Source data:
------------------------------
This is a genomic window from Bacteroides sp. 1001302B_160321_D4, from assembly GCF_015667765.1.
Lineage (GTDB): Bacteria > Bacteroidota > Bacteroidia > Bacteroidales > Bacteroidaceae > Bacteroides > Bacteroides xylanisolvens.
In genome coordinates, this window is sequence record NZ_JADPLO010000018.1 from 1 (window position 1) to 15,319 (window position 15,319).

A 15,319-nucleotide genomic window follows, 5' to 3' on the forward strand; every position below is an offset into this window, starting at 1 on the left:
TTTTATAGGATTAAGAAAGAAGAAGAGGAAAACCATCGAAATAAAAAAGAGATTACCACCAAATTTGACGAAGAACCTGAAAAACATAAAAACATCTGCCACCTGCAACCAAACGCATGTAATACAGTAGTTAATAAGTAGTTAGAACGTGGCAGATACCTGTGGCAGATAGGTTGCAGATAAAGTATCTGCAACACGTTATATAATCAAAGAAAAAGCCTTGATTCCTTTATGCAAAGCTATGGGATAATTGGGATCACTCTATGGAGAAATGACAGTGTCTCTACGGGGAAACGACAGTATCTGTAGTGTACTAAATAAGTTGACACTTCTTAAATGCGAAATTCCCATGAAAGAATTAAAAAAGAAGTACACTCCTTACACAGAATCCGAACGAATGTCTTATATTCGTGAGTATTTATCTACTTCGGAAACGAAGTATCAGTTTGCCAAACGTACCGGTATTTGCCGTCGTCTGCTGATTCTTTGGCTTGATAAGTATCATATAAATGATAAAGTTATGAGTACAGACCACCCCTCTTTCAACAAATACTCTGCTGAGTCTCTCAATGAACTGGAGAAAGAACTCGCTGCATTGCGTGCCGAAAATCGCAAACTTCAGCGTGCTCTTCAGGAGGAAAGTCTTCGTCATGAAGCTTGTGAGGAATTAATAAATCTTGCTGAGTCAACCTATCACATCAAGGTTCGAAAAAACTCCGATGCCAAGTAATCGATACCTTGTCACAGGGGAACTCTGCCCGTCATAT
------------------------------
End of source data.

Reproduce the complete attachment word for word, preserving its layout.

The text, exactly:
This is a genomic window from Bacteroides sp. 1001302B_160321_D4, from assembly GCF_015667765.1.
Lineage (GTDB): Bacteria > Bacteroidota > Bacteroidia > Bacteroidales > Bacteroidaceae > Bacteroides > Bacteroides xylanisolvens.
In genome coordinates, this window is sequence record NZ_JADPLO010000018.1 from 1 (window position 1) to 15,319 (window position 15,319).

A 15,319-nucleotide genomic window follows, 5' to 3' on the forward strand; every position below is an offset into this window, starting at 1 on the left:
TTTTATAGGATTAAGAAAGAAGAAGAGGAAAACCATCGAAATAAAAAAGAGATTACCACCAAATTTGACGAAGAACCTGAAAAACATAAAAACATCTGCCACCTGCAACCAAACGCATGTAATACAGTAGTTAATAAGTAGTTAGAACGTGGCAGATACCTGTGGCAGATAGGTTGCAGATAAAGTATCTGCAACACGTTATATAATCAAAGAAAAAGCCTTGATTCCTTTATGCAAAGCTATGGGATAATTGGGATCACTCTATGGAGAAATGACAGTGTCTCTACGGGGAAACGACAGTATCTGTAGTGTACTAAATAAGTTGACACTTCTTAAATGCGAAATTCCCATGAAAGAATTAAAAAAGAAGTACACTCCTTACACAGAATCCGAACGAATGTCTTATATTCGTGAGTATTTATCTACTTCGGAAACGAAGTATCAGTTTGCCAAACGTACCGGTATTTGCCGTCGTCTGCTGATTCTTTGGCTTGATAAGTATCATATAAATGATAAAGTTATGAGTACAGACCACCCCTCTTTCAACAAATACTCTGCTGAGTCTCTCAATGAACTGGAGAAAGAACTCGCTGCATTGCGTGCCGAAAATCGCAAACTTCAGCGTGCTCTTCAGGAGGAAAGTCTTCGTCATGAAGCTTGTGAGGAATTAATAAATCTTGCTGAGTCAACCTATCACATCAAGGTTCGAAAAAACTCCGATGCCAAGTAATCGATACCTTGTCACAGGGGAACTCTGCCCGTCATAT